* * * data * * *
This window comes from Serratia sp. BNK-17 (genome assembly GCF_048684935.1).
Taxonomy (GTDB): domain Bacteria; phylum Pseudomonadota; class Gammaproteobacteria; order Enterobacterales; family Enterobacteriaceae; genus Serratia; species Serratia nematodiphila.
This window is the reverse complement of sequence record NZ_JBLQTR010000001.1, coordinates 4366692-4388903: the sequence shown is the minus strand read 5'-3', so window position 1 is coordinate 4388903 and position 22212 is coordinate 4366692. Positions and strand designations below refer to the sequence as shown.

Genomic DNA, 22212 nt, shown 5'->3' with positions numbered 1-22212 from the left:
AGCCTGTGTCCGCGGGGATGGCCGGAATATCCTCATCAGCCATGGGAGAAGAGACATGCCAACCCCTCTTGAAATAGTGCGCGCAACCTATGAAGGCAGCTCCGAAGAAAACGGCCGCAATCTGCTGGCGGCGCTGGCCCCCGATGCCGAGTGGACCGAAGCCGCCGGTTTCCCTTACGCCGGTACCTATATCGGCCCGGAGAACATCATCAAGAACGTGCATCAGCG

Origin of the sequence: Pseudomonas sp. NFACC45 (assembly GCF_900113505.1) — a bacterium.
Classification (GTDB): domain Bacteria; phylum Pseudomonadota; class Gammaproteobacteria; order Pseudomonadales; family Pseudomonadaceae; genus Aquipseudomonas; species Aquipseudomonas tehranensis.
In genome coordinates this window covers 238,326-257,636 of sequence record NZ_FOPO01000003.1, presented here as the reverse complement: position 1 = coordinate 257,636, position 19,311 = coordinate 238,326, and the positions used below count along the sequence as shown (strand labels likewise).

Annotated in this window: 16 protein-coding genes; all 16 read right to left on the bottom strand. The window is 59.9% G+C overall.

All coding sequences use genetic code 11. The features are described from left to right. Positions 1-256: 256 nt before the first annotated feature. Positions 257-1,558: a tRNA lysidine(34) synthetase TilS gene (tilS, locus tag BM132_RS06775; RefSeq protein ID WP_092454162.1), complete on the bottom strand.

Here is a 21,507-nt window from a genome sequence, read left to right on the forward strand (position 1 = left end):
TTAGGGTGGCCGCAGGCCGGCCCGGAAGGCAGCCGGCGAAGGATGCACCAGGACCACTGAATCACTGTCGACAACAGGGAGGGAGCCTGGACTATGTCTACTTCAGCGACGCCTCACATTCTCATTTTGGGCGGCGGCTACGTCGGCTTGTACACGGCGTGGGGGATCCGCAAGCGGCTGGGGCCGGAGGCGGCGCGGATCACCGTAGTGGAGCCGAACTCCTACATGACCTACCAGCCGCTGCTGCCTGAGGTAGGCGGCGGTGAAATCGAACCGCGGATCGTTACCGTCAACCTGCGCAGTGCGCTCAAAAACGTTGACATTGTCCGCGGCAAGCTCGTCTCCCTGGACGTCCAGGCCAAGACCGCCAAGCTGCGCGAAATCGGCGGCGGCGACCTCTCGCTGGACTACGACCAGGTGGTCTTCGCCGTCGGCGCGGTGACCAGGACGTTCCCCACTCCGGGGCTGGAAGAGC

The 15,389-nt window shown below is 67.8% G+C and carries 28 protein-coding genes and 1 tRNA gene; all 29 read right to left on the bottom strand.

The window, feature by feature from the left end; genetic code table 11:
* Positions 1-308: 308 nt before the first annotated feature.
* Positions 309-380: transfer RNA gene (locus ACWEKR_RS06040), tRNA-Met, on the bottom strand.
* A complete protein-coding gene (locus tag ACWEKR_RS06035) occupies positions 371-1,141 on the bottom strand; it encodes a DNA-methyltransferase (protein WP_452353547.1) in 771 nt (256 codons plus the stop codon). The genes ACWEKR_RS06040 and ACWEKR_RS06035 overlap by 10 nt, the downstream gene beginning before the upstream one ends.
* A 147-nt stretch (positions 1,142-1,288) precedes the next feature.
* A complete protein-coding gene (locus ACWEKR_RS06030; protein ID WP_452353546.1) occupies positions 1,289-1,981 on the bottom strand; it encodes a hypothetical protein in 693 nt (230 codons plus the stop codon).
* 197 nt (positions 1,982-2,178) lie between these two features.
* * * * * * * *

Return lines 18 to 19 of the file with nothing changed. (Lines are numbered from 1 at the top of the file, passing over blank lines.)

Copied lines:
* A 147-nt stretch (positions 1,142-1,288) precedes the next feature.
* A complete protein-coding gene (locus ACWEKR_RS06030; protein ID WP_452353546.1) occupies positions 1,289-1,981 on the bottom strand; it encodes a hypothetical protein in 693 nt (230 codons plus the stop codon).